This week Sports Illustrated released its annual swimsuit issue, that annual bonanza of boobs, bikinis, beaches and body paint. With 19-year-old Florida native and possibly-the-next-Christie-Brinkley on the cover, Kate Upton, it's sure to be another best-seller. Even in an age of free porn on the Internet and Web sites like IsAnyoneUp? making nudity commonplace, this annual SI drooler still manages to make blood pressures rise across the country.
Even people from Generation Y like myself -- eew -- still manage to get into a lather of anticipation over the issue, and usually I flip through it once or three times and it ends up in my pile of magazines in the bathroom. Maybe it's the iconic idea of the swimsuit issue and the memories attached to it that keep bringing me back. Let's be honest, it's not about seeing skin anymore, it's a tradition.
I can see things that would blind my grandmother within 30 seconds of searching on the Internet that would make a few pictures of Upton in a size-nothing bikini or Marisa Miller clad in only body paint seem a Kohl's ad in the Sunday paper.
Most guys -- and maybe girls -- can remember a time when you had to hide your copy of the SI swimsuit issue from your mother or siblings in fear of it being confiscated. This was before the proliferation of the Internet, when parents probably just gave up and were more worried about their children buying painkillers or meeting a sexual predator than seeing barely concealed boobies.
Then you have someone like Upton who has been held aloft as the first "big" girl to grace the cover in ages. Yes, she's a tad thicker than the usual models we see, but she's still not average by any means. As much as some of us wish that her curves were commonplace.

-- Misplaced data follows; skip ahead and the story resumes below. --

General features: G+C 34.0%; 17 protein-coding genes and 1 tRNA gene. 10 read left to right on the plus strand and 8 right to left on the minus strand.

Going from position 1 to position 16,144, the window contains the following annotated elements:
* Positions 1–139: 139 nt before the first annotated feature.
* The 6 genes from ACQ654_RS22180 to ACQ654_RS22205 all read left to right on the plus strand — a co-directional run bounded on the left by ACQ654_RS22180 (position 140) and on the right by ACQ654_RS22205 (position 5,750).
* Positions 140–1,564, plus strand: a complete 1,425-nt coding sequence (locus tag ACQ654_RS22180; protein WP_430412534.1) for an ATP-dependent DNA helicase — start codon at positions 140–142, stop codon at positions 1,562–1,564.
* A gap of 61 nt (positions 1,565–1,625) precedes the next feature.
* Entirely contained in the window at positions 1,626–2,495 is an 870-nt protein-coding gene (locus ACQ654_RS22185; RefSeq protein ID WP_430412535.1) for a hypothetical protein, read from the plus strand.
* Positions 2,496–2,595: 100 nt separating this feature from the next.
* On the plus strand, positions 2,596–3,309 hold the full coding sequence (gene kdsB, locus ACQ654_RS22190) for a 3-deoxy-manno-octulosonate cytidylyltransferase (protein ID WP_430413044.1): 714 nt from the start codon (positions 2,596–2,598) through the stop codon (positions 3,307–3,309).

Call us when someone Christina Hendricks's size makes the cover. That will be history, or history for the issue entirely. Upton has also been hailed as a '50s-style pin-up for the '10s, which we definitely agree with. But not as an "ideal." Jessica Rabbit could be labeled "ideal," too, but in reality wouldn't be able to walk with her measurements.
The issue, now running hot since 1964, has always been a respite from a frigid winter with its release in February. Cover models like Brinkley, Tyra Banks, Kathy Ireland, Elle Macpherson, Cindy Crawford, Rebecca Romijn and Cheryl Tiegs have gone on to do great things like...hosting reality shows and selling furniture.
Okay, that's mean. Romijn married Uncle Jesse from Full House and was in the X-Men movies, and Brinkley put up with Billy Joel's shit for awhile. And I always enjoy seeing Crawford hawking living room sets for Rooms To Go. It sort of reminds me that we are all growing old and that there was a time when I would sell my parents' couch to see her naked.
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So does this mean that one day Upton will be married to Justin Bieber and have her own sitcom on NBC? Because I am totally cool with that.
I guess we come back to the swimsuit issue because it's a throwback to when bikinis were still sort of taboo, and the nearly-naked human form was hard to come by. It reminds us of when times were simpler, hair was taller and everyone was wearing those ugly-ass, high-waisted bikinis bottoms that you only see in Mötley Crüe videos from 1987 on YouTube.
Or, you know, you can just watch this clip and my whole argument can just go out the window...